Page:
The production of PU has historically relied upon petrochemical-based feedstocks that make up the polyols inherent in the chemical structure of PU. These polymers are often prepared from epoxides, which are industrially produced using the processes of oxidation or hydrochlorination of an alkene collected as a by-product of oil refinement. This has an enormous carbon footprint; replacing the epoxide feedstock could be an effective approach to greener polyol production.
Finding an alternative
Increasing numbers of polyols are industrially developed from plant oils or compounds, such as castor, cashew, peanut or soy oils, with castor oil being one of the few natural products that does not require chemical modification. While bio-based polyols offer advantages over their wholly petrochemical-based counterparts in terms of the renewable nature of the feedstock, these polyols also put a strain on agricultural resources. Furthermore, natural oil-based polyols require additional processing to remove odour, and often have to be blended with traditional petrochemical-based polyols to achieve comparable properties.
The solution then, lies in finding an alternative feedstock. What if the solution is literally all around us? Carbon dioxide, the molecule seen as most responsible for global warming, offers PU manufacturers an opportunity. The abundance of atmospheric CO2 means that adopting it as a raw material could only be a win-win: with a number of industries and nations taking steps to reduce their carbon footprint, the plastics industry can now follow suit.
When producing polyols this way, for every tonne of epoxide replaced by CO2, a further two tonnes of CO2 could now be avoided. A 50% adoption in the PU market alone could mean close to 10m tonnes of CO2 reduction annually, equivalent to taking more than four million cars off the road. Polyols utilising CO2, known as polyethercarbonates, are increasingly becoming the focus of a number of companies that are endeavouring the reduce their impact upon the planet.
Step in the right direction
There is now catalyst technology that takes this approach one step further, allowing for the bespoke incorporation of CO2 into polyols at industrially relevant temperatures and pressures. This lets polyol producers tailor their products for the needs of their downstream PU users. Incorporating CO2 also offers significant product advantages: the subsequent PU rigid foams have improved flame retardance properties, while coatings, adhesives, sealants and elastomers show increases in their chemical, oil and hydrolytic resistances. Economically, waste CO2 is currently, and is expected to remain, considerably cheaper than its petrochemical-based alternatives. These irrefutable advantages are achievable in all aspects of the production of these sustainable polyols – benefits that are in turn passed through to businesses in the PU industry, as well as their consumers.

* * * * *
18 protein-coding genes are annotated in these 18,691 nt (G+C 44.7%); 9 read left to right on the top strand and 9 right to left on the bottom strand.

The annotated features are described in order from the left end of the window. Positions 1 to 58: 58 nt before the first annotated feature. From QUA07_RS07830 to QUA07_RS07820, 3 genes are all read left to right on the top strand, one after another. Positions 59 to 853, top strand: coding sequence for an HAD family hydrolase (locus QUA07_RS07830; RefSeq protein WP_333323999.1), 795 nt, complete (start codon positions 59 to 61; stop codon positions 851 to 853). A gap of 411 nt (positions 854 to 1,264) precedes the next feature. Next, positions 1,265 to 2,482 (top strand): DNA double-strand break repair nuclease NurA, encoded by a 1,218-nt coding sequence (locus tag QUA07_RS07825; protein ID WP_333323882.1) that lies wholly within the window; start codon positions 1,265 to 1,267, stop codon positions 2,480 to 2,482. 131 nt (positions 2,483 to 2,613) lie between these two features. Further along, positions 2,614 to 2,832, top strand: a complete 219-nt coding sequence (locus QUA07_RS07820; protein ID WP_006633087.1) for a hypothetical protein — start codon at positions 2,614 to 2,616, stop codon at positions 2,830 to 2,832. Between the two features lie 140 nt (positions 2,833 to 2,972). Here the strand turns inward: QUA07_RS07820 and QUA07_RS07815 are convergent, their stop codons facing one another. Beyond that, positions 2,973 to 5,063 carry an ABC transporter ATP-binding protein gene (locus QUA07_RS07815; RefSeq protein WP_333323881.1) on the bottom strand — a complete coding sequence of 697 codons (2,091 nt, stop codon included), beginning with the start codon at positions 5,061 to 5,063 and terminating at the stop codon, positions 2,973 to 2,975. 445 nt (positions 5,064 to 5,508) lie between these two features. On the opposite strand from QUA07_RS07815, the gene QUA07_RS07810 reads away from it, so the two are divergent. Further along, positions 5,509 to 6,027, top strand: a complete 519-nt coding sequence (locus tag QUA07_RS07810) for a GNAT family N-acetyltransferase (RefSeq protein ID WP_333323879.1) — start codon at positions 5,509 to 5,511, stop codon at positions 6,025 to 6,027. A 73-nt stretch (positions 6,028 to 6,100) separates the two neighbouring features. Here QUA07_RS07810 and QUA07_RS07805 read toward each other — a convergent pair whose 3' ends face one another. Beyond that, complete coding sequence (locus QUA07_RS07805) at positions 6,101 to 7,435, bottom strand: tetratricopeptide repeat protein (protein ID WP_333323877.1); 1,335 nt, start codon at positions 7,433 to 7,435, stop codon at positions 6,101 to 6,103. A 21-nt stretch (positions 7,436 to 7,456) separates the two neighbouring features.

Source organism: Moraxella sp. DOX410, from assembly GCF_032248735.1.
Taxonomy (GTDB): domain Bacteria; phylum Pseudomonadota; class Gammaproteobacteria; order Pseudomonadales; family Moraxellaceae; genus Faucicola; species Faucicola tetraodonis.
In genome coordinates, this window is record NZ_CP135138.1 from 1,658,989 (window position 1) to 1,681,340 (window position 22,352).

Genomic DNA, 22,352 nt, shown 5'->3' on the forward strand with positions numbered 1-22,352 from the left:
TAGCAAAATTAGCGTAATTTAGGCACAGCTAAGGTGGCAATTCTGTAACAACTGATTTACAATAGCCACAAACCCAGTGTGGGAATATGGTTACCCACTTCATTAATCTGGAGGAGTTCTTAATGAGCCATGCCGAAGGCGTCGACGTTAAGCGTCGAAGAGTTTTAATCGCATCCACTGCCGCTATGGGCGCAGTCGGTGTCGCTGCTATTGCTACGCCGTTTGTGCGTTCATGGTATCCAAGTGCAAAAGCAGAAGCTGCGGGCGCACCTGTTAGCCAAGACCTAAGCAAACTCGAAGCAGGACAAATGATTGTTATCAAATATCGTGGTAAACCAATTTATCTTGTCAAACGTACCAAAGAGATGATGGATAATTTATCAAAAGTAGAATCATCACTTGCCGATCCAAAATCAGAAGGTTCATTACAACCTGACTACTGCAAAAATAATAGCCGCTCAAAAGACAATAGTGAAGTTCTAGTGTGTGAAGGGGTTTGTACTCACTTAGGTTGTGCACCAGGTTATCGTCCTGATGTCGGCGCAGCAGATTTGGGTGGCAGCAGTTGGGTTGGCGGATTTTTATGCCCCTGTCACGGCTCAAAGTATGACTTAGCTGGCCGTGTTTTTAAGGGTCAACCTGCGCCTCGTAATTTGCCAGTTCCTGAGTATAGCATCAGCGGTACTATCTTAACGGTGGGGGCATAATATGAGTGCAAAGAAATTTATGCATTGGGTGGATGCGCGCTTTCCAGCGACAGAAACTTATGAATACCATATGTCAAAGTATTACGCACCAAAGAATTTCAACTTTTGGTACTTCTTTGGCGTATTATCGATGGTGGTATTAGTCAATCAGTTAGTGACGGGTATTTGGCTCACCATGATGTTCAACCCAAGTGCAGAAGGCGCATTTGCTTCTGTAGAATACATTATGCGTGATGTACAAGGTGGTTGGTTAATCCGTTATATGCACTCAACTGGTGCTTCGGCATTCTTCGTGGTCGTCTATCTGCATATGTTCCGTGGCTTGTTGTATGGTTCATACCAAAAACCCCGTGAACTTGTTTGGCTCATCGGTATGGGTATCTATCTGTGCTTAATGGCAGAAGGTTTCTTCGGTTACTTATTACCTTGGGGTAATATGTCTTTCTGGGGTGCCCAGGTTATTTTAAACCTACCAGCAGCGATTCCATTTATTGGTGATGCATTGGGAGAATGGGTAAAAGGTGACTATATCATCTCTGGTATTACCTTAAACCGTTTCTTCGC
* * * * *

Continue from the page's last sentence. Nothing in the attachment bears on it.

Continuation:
The increasing momentum behind the environmental movement is a step in the right direction, and there is no doubt that the plastics crisis must be addressed. But our concerns over plastic pollution should not cloud our judgment and cause us to label all plastics as ‘bad’. With so many materials used widely in a variety of applications, a total ban is unworkable. Instead, we ought to keep in mind the environmental and economic benefits that plastics offer and seek more innovative ways to make plastics more sustainably – and use them more responsibly. One solution could lie within the molecular chains that make up plastics themselves.
Dr Anthea Blackburn is senior scientist – catalyst development at Econic Technologies